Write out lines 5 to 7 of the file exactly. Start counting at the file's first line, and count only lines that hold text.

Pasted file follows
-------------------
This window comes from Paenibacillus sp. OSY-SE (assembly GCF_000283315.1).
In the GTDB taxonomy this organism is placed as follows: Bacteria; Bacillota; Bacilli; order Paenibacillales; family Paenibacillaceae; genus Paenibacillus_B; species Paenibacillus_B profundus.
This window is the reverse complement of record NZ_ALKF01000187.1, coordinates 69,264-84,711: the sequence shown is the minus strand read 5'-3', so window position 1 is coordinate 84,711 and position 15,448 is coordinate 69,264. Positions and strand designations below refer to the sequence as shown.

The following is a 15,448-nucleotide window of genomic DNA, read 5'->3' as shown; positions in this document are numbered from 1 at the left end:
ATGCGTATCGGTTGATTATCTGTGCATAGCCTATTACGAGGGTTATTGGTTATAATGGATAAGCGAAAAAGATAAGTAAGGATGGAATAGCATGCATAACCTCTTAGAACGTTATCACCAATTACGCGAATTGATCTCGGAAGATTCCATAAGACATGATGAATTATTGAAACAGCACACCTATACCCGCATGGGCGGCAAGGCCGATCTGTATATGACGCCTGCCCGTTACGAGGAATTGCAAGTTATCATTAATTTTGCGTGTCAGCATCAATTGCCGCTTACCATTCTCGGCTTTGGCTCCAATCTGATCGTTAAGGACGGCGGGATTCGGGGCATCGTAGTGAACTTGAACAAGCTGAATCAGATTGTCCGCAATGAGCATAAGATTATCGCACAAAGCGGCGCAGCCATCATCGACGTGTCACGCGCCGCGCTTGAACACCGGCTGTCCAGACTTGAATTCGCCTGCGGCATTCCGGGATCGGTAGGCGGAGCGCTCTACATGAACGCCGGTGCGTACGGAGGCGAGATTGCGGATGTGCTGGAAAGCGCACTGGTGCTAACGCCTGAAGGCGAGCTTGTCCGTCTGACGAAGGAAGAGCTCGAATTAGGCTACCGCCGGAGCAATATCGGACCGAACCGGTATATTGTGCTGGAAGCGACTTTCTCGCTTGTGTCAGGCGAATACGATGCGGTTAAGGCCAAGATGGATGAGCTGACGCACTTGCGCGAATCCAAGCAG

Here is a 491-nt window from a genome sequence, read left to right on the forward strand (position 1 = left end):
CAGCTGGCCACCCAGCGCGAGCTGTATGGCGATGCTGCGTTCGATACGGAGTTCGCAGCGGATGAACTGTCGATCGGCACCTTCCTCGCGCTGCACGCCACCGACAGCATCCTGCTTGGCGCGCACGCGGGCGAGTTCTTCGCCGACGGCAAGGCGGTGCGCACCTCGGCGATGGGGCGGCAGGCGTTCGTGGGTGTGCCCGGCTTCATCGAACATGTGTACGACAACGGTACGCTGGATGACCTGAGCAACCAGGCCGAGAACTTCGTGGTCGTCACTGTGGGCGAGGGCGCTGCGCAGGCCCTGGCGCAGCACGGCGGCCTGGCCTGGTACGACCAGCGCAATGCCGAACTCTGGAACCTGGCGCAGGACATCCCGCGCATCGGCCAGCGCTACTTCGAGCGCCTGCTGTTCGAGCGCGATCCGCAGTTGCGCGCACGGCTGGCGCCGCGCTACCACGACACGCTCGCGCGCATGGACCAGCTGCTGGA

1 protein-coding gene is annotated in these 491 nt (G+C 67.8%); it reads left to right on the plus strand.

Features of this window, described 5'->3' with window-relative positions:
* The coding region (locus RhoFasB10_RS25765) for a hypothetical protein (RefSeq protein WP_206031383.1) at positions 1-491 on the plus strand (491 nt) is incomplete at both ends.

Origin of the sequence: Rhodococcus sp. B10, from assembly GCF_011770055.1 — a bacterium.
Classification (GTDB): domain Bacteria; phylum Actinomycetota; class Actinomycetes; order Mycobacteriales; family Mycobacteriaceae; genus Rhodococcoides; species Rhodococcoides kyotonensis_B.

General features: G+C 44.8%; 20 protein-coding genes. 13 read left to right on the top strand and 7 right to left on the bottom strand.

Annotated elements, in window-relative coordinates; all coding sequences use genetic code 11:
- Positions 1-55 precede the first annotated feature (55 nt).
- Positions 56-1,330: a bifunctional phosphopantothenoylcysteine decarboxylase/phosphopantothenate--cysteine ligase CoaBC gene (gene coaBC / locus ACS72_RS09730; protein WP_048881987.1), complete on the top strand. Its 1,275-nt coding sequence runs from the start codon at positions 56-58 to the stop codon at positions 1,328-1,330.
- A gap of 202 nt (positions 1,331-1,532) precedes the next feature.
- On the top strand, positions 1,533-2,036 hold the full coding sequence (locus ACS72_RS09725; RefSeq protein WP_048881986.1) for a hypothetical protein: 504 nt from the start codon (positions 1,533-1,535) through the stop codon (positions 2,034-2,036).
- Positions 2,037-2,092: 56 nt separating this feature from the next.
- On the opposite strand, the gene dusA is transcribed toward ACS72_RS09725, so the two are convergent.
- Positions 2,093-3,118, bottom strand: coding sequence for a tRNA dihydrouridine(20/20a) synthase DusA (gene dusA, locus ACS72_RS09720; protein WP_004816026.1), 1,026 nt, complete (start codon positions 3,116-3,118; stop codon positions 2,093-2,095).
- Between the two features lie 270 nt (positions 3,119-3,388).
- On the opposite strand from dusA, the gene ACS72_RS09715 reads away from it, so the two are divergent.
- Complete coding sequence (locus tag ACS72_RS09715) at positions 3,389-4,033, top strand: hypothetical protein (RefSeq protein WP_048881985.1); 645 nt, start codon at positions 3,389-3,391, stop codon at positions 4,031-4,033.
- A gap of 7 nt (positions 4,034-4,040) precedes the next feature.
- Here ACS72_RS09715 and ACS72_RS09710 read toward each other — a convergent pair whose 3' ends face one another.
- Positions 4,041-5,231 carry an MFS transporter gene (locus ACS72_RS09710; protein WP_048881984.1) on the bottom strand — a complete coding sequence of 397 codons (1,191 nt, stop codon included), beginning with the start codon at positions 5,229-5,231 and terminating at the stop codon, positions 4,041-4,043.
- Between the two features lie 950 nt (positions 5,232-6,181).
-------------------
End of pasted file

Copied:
ATGCGTATCGGTTGATTATCTGTGCATAGCCTATTACGAGGGTTATTGGTTATAATGGATAAGCGAAAAAGATAAGTAAGGATGGAATAGCATGCATAACCTCTTAGAACGTTATCACCAATTACGCGAATTGATCTCGGAAGATTCCATAAGACATGATGAATTATTGAAACAGCACACCTATACCCGCATGGGCGGCAAGGCCGATCTGTATATGACGCCTGCCCGTTACGAGGAATTGCAAGTTATCATTAATTTTGCGTGTCAGCATCAATTGCCGCTTACCATTCTCGGCTTTGGCTCCAATCTGATCGTTAAGGACGGCGGGATTCGGGGCATCGTAGTGAACTTGAACAAGCTGAATCAGATTGTCCGCAATGAGCATAAGATTATCGCACAAAGCGGCGCAGCCATCATCGACGTGTCACGCGCCGCGCTTGAACACCGGCTGTCCAGACTTGAATTCGCCTGCGGCATTCCGGGATCGGTAGGCGGAGCGCTCTACATGAACGCCGGTGCGTACGGAGGCGAGATTGCGGATGTGCTGGAAAGCGCACTGGTGCTAACGCCTGAAGGCGAGCTTGTCCGTCTGACGAAGGAAGAGCTCGAATTAGGCTACCGCCGGAGCAATATCGGACCGAACCGGTATATTGTGCTGGAAGCGACTTTCTCGCTTGTGTCAGGCGAATACGATGCGGTTAAGGCCAAGATGGATGAGCTGACGCACTTGCGCGAATCCAAGCAG

Here is a 491-nt window from a genome sequence, read left to right on the forward strand (position 1 = left end):
CAGCTGGCCACCCAGCGCGAGCTGTATGGCGATGCTGCGTTCGATACGGAGTTCGCAGCGGATGAACTGTCGATCGGCACCTTCCTCGCGCTGCACGCCACCGACAGCATCCTGCTTGGCGCGCACGCGGGCGAGTTCTTCGCCGACGGCAAGGCGGTGCGCACCTCGGCGATGGGGCGGCAGGCGTTCGTGGGTGTGCCCGGCTTCATCGAACATGTGTACGACAACGGTACGCTGGATGACCTGAGCAACCAGGCCGAGAACTTCGTGGTCGTCACTGTGGGCGAGGGCGCTGCGCAGGCCCTGGCGCAGCACGGCGGCCTGGCCTGGTACGACCAGCGCAATGCCGAACTCTGGAACCTGGCGCAGGACATCCCGCGCATCGGCCAGCGCTACTTCGAGCGCCTGCTGTTCGAGCGCGATCCGCAGTTGCGCGCACGGCTGGCGCCGCGCTACCACGACACGCTCGCGCGCATGGACCAGCTGCTGGA